Still, what is bracing and helpful is learning that some do approach this difficulty of German in this manner, so thank you for the post, since I could never have conceived of this approach (from the perspective of someone who learned German as a second language as a child in Vienna).

ghost said...

I wrote a paper on Articles in German and English and (incidentally) Winnie-ther-Poo. NOt very good I'm afraid, but there it is:

http://shigekuni.blogspot.com/2008/05/pu-das-br-examination-of-gender-and.html

ghost said...

but its cognitive linguistics blah
and not very helpful

ghost said...

This image thing must be very difficult for speakers of multiple languages, no? When I learned French and Spanish, my German and Russian kept (and keep) intervening, not just in terms of Gender.

Anonymous said...

I love the plots! Wonderful, wonderful, wonderful. Too bad that the technology requires that these distributions be separated so much from the text. Wouldn't it be a splendid state of the world if we were able to just make those distributions part of the text? Oh, the humanity!

Can you plot the test score data as a bivariate plot, as the data are bivariate? You have shown us the two marginals; can we see the joint distribution?

Guess who? :-)

Stuart Clayton said...

  the (to a foreigner) peculiar German reluctance to help those grappling with the system of articles.

I would say it's not reluctance, but rather a failure to understand the problems that German learners create for themselves.

Non-Germans who approach the learning of German with a mind-set locked into Latin onto-grammatical categories will fail at the first hurdle. German teachers usually have the same mind set, so they recycle bits of the ars memoria billed as an "Artikelkurs".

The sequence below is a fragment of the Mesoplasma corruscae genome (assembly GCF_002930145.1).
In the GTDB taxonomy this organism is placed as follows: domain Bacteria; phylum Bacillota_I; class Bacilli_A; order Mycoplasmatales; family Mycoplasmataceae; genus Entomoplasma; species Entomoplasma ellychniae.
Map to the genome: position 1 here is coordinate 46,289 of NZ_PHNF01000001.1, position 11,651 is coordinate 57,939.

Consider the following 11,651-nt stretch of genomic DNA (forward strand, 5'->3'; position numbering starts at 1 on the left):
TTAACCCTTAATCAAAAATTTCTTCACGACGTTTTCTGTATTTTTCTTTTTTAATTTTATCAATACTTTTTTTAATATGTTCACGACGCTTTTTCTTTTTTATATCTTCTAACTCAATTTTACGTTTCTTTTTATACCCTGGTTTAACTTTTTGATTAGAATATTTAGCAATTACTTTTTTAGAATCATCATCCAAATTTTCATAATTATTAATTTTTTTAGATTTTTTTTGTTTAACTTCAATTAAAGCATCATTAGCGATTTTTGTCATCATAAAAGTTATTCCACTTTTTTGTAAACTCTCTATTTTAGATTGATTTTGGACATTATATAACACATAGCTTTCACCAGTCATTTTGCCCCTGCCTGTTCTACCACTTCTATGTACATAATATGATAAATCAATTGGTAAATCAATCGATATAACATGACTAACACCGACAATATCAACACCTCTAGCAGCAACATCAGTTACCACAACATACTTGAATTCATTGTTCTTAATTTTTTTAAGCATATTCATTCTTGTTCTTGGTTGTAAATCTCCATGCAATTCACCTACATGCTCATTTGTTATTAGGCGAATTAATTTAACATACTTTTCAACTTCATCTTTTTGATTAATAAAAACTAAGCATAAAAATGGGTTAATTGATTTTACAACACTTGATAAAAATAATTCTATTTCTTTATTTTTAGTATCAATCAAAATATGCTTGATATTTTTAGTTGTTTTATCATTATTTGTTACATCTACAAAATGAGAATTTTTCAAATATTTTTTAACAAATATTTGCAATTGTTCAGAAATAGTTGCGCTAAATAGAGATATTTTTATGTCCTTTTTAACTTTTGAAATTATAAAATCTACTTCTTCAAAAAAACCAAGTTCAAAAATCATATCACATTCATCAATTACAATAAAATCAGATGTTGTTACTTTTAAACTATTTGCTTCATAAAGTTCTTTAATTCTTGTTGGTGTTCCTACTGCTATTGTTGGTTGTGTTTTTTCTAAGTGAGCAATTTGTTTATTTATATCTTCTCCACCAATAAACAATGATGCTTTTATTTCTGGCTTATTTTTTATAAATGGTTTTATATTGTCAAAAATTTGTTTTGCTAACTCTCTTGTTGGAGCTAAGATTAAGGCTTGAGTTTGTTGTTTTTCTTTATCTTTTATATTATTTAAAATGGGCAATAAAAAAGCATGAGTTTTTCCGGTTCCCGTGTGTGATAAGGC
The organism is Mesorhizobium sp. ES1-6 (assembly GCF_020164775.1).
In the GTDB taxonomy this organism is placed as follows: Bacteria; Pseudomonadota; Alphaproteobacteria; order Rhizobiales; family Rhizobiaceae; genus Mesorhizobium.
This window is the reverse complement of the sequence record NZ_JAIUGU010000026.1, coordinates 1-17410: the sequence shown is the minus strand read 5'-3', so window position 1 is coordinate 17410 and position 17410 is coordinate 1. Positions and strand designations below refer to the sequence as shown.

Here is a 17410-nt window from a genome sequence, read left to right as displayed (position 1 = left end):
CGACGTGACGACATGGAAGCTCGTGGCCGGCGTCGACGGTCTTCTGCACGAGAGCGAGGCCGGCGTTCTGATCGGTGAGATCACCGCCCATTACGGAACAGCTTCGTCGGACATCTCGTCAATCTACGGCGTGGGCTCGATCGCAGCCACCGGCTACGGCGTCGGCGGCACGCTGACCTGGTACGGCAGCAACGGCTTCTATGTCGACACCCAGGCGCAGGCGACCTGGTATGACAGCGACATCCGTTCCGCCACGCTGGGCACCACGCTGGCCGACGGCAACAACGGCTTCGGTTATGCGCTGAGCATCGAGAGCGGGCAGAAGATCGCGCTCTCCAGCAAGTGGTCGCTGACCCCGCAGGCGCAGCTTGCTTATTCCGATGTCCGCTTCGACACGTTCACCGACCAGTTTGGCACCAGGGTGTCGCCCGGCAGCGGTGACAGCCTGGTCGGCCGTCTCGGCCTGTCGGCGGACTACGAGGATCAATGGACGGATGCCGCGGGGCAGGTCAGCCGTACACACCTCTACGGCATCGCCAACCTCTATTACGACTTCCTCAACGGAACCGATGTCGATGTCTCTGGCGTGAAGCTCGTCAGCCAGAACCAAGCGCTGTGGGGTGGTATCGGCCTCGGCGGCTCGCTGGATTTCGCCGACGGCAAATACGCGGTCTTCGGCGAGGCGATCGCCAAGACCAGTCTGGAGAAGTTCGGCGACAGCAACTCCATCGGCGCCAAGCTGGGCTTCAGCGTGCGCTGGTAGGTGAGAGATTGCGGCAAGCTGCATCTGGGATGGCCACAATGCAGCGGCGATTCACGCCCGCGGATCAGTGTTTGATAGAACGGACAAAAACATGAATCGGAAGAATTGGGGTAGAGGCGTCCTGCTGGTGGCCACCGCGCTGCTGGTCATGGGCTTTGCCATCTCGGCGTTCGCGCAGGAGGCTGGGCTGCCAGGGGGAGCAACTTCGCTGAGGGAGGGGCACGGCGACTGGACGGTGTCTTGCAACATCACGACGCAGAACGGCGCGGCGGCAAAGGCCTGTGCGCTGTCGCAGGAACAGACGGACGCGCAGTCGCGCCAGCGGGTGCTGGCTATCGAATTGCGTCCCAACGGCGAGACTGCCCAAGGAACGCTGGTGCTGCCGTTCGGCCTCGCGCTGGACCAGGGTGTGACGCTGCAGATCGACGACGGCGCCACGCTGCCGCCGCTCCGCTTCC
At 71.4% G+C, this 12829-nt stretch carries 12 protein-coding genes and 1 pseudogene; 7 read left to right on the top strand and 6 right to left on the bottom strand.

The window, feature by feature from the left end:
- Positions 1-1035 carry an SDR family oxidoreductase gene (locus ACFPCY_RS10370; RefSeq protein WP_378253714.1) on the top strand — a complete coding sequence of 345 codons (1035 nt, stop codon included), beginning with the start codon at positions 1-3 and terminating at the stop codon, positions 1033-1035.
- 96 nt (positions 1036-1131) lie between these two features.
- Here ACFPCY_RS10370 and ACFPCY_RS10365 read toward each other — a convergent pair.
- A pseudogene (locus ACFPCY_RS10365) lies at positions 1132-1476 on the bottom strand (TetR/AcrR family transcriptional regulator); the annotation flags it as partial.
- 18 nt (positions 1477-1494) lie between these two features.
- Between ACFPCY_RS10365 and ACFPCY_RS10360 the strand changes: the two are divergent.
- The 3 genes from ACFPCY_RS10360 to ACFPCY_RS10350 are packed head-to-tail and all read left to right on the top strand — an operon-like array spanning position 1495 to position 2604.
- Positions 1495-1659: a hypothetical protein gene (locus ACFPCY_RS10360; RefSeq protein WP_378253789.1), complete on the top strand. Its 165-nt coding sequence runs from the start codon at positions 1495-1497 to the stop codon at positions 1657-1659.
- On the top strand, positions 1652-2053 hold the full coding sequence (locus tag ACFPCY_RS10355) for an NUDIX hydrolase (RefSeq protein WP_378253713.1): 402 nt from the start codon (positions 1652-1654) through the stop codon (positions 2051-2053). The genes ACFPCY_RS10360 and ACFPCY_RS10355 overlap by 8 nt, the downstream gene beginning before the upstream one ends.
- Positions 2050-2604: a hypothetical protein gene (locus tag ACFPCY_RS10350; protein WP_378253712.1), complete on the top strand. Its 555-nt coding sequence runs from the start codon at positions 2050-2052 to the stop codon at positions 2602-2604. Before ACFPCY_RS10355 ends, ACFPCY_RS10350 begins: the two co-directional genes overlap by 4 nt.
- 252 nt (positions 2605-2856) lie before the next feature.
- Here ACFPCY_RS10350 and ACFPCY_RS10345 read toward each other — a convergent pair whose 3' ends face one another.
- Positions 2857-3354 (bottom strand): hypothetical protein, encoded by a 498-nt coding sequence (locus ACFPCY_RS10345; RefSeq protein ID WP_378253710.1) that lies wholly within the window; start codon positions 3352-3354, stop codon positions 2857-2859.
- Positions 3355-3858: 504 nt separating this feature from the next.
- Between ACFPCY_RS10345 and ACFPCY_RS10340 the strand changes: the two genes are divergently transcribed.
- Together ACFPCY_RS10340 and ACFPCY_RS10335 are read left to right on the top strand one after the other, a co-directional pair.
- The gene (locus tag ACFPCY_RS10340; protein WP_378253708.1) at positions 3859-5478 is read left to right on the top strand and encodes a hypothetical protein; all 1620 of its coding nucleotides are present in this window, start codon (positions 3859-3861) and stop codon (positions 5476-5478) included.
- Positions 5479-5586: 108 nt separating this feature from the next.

Let me suggest a different approach. Instead of thinking "Baum" means tree, and "der" is the nominative-case article - think "der Baum" as a functional unit. Part of this functional unit, at a slightly more general level, is the scheme "der/des/dem/den X". Memorize simple, common phrases in which these functional units appear "in different cases". But don't think about "in different cases"! A native German speaker knows of no "article" which leads a separate existence from "noun" - this is the vivisectionist viewpoint of those who study dead languages.

Learning German 40 years ago, I discovered very slowly that you have to use very special questions to elicit from an everyday German "what the gender of X is". Even if such a German more or less understands what you mean when you say "grammatisches Geschlecht", he's not accustomed to reflecting on his language in this manner. If, however, you ask something like "sagt man der, die oder das Ambiente?", Germans will pause for a second, as if perplexed - then they apparently run through sample sentences, or produce them in their imagination, until they hit on a sentence with "Ambiente" which they then examine to determine whether it's "der, die oder das Ambiente".

Helen DeWitt said...

Not sure I follow this.

Greek is easy, not because it's "dead", but because it's happy with redundancy. Let's say you have "ho agathos aner"(the good man). If you see a noun with "ho" attached, you know it's masculine nominative singular. You're never going to find "ho" linked to, um, feminine genitive singular nouns, feminine dative singular nouns, and genitive plural nouns. So every time you come across "ho" it helps to reinforce the fact that the associated noun is masculine nominative singular. SO, you don't have to go through the business of working out what "ho" is doing every time you come across it.